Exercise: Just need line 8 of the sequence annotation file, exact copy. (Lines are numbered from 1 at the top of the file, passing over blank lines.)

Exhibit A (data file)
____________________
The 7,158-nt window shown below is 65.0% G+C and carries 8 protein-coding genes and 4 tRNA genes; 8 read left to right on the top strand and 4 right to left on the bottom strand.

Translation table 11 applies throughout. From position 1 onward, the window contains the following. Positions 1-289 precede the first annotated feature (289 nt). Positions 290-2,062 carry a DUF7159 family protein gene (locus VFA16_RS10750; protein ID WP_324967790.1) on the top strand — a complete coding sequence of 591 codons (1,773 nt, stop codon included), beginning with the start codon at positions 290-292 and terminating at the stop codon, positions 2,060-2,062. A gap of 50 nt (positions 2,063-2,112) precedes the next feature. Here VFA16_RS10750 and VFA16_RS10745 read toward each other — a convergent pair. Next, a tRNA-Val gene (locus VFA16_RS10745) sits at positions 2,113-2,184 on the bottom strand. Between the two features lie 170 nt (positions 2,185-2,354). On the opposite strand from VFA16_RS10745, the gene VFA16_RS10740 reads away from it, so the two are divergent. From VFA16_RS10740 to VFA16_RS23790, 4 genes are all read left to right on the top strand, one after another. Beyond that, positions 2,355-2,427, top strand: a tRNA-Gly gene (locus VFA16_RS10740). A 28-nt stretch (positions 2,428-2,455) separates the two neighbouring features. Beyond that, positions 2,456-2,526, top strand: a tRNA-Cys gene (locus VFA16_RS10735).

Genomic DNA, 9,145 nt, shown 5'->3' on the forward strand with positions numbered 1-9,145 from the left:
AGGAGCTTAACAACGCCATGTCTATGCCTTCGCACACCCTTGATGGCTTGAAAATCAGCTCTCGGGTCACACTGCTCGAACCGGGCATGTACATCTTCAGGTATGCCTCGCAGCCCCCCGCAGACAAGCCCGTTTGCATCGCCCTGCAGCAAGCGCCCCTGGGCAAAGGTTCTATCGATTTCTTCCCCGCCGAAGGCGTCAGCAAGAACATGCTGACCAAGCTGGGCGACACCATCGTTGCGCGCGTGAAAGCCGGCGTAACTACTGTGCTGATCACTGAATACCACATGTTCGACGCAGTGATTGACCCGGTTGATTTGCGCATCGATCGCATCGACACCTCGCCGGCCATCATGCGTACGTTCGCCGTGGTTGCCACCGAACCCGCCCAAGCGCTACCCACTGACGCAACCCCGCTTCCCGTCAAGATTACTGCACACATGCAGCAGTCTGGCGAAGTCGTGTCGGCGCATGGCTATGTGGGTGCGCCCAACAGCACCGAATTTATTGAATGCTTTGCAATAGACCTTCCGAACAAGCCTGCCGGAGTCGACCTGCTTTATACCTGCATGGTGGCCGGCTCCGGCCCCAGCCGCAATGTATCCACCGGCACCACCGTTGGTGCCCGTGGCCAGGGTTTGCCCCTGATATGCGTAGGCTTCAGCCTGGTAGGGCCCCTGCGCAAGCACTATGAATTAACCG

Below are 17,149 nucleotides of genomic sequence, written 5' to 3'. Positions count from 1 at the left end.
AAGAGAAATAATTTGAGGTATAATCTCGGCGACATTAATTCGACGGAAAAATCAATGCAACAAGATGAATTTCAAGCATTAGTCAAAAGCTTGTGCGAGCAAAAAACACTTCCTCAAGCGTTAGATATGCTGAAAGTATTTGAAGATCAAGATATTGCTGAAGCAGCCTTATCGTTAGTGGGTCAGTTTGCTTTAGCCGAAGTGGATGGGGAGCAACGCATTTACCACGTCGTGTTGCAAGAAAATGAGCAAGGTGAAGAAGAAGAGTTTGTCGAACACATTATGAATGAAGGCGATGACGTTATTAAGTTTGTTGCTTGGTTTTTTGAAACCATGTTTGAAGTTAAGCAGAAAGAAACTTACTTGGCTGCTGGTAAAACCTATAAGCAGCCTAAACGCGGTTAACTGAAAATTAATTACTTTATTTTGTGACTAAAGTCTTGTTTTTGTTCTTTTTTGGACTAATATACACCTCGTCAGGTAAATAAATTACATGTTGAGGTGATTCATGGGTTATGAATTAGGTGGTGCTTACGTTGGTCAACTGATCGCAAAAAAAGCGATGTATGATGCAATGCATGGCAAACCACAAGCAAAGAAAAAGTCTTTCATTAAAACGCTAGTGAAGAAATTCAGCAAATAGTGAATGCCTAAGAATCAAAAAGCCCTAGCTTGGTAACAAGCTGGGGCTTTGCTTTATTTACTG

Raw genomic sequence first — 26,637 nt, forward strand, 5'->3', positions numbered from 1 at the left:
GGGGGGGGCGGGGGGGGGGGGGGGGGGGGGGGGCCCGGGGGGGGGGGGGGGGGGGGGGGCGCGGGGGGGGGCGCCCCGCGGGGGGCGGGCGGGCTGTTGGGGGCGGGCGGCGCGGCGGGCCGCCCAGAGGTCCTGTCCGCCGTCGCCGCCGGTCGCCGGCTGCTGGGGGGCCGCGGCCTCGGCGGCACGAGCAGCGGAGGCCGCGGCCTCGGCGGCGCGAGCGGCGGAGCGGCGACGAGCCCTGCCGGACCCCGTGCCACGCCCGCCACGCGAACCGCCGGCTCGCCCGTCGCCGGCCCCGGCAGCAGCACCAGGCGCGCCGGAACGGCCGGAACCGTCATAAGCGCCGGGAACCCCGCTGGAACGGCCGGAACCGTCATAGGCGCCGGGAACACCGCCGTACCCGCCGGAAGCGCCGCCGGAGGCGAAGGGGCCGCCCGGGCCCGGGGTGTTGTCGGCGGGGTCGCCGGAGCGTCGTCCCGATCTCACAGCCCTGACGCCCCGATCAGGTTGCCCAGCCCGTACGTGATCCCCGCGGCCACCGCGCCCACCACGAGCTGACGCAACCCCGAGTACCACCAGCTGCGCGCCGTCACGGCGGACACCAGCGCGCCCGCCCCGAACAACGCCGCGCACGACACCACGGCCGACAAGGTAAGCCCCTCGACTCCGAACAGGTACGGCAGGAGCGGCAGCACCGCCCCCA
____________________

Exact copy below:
GGGGGGGGCGGGGGGGGGGGGGGGGGGGGGGGGCCCGGGGGGGGGGGGGGGGGGGGGGGCGCGGGGGGGGGCGCCCCGCGGGGGGCGGGCGGGCTGTTGGGGGCGGGCGGCGCGGCGGGCCGCCCAGAGGTCCTGTCCGCCGTCGCCGCCGGTCGCCGGCTGCTGGGGGGCCGCGGCCTCGGCGGCACGAGCAGCGGAGGCCGCGGCCTCGGCGGCGCGAGCGGCGGAGCGGCGACGAGCCCTGCCGGACCCCGTGCCACGCCCGCCACGCGAACCGCCGGCTCGCCCGTCGCCGGCCCCGGCAGCAGCACCAGGCGCGCCGGAACGGCCGGAACCGTCATAAGCGCCGGGAACCCCGCTGGAACGGCCGGAACCGTCATAGGCGCCGGGAACACCGCCGTACCCGCCGGAAGCGCCGCCGGAGGCGAAGGGGCCGCCCGGGCCCGGGGTGTTGTCGGCGGGGTCGCCGGAGCGTCGTCCCGATCTCACAGCCCTGACGCCCCGATCAGGTTGCCCAGCCCGTACGTGATCCCCGCGGCCACCGCGCCCACCACGAGCTGACGCAACCCCGAGTACCACCAGCTGCGCGCCGTCACGGCGGACACCAGCGCGCCCGCCCCGAACAACGCCGCGCACGACACCACGGCCGACAAGGTAAGCCCCTCGACTCCGAACAGGTACGGCAGGAGCGGCAGCACCGCCCCCA